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Journal of virology

Retroviral cyclin controls cyclin-dependent kinase 8-mediated transcription elongation and reinitiation.


PMID 25741012

Abstract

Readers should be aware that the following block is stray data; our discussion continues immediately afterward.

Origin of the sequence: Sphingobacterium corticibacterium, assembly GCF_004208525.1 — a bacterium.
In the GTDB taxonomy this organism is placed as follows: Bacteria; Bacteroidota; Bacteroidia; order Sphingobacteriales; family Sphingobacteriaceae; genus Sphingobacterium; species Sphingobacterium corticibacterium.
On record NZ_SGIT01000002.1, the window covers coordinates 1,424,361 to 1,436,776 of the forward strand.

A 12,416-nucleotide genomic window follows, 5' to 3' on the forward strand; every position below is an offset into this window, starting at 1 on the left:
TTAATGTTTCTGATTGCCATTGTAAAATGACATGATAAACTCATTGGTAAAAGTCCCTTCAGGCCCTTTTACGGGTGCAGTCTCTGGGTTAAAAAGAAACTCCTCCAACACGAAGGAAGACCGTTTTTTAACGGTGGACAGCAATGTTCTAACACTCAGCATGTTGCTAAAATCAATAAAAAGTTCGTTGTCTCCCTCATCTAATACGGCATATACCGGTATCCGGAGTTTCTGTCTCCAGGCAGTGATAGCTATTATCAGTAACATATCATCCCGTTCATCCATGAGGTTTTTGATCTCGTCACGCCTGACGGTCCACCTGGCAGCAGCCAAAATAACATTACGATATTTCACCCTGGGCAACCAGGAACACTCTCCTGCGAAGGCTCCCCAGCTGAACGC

Walleye dermal sarcoma virus (WDSV) infection is associated with the seasonal development and regression of walleye dermal sarcoma. Previous work showed that the retroviral cyclin (RV-cyclin), encoded by WDSV, has separable cyclin box and transcription activation domains. It binds to cyclin-dependent kinase 8 (CDK8) and enhances its kinase activity. CDK8 is evolutionarily conserved and is frequently overexpressed in human cancers. It is normally activated by cyclin C and is required for transcription elongation of the serum response genes (immediate early genes [IEGs]) FOS, EGR1, and cJUN. The IEGs drive cell proliferation, and their expression is brief and highly regulated. Here we show that constitutive expression of RV-cyclin in the HCT116 colon cancer cell line significantly increases the level of IEG expression in response to serum stimulation. Quantitative reverse transcription-PCR (RT-PCR) and nuclear run-on assays provide evidence that RV-cyclin does not alter the initiation of IEG transcription but does enhance the overall rate of transcription elongation and maintains transcription reinitiation. RV-cyclin does not increase activating phosphorylation events in the mitogen-activated protein kinase pathway and does not inhibit decay of IEG mRNAs. At the EGR1 gene locus, RV-cyclin increases and maintains RNA polymerase II (Pol II) occupancy after serum stimulation, in conjunction with increased and extended EGR1 gene expression. The RV-cyclin increases CDK8 occupancy at the EGR1 gene locus before and after serum stimulation. Both of RV-cyclin's functional domains, i.e., the cyclin box and the activation domain, are necessary for the overall enhancement of IEG expression. RV-cyclin presents a novel and ancient mechanism of retrovirus-induced oncogenesis. The data reported here are important to both virology and cancer biology. The novel mechanism pinpoints CDK8 in the development of walleye dermal sarcoma and sheds light on CDK8's role in many human cancers. CDK8 controls expression from highly regulated genes, including the interferon-stimulated genes. Its function is likely the target of many viral interferon-resistance mechanisms. CDK8 also controls cellular responses to metabolic stimuli, stress, and hypoxia, in addition to the serum response. The retroviral cyclin (RV-cyclin) represents a highly selected probe of CDK8 function. RV-cyclin does not control CDK8 specificity but instead enhances CDK8's effects on regulated genes, an important distinction for its use to delineate natural CDK8 targets. The outcomes of this research are applicable to investigations of normal and abnormal CDK8 functions. The mechanisms defined here will contribute directly to the dermal sarcoma model in fish and clarify an important path for oncogenesis and innate resistance to viruses.